The Pro Pen 2 is fantastic. The pressure sensitivity is on point and there is little-to-no lag in responsiveness. I was able to draw with confidence as the pen behaved exactly as I hoped it would with pressure, line weight, and range of motion.
The Pro Pen 2 feels a little lighter than the stylus you get with a Cintiq 22HD which is my primary tablet, but it does not feel cheap. This is probably because there is no battery — Wacom's continued electromagnetic resonance witchcraft with this stylus means that it does not need an internal power supply, which is a fantastic touch.
After setting up the tablet, I opened a fresh Photoshop document and started sketching. Once my settings were adjusted, I used the Cintiq 16 to draw a sketch of one of my characters.
Immediately, I noticed that I did not feel restrained or cramped on the workspace like I have with other tablets. I had full range of motion and the slightly elevated angle with the built-in legs meant that I did not have a backache from being completely hunched over while I worked.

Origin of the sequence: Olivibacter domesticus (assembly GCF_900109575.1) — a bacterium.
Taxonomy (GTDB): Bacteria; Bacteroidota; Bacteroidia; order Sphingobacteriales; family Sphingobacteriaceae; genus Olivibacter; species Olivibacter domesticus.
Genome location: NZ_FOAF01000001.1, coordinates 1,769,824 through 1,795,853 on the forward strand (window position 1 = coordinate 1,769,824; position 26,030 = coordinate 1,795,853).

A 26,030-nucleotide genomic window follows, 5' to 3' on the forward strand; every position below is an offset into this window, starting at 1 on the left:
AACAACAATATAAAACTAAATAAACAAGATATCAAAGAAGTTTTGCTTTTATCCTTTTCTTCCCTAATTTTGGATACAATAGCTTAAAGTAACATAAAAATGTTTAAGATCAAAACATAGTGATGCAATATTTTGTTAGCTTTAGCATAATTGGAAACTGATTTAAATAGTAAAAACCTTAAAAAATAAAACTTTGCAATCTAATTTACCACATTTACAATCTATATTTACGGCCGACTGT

The stylus was responsive and comfortable and the screen material on the Cintiq 16 has a satisfying amount of resistance. It doesn't feel perfectly smooth when the stylus runs across it, this isn't a bad thing. If you have ever run a great pencil or pen across a nice piece of paper, it has that level of satisfaction to it.
This is one reason I point artists toward Cintiq products. Non-screen tablets are very affordable and loved by artists, but I am one of those people who cannot not see their hand draw while they work. Cintiq tablets provide a traditional drawing experience in a digital medium and for me, that is worth a higher investment cost.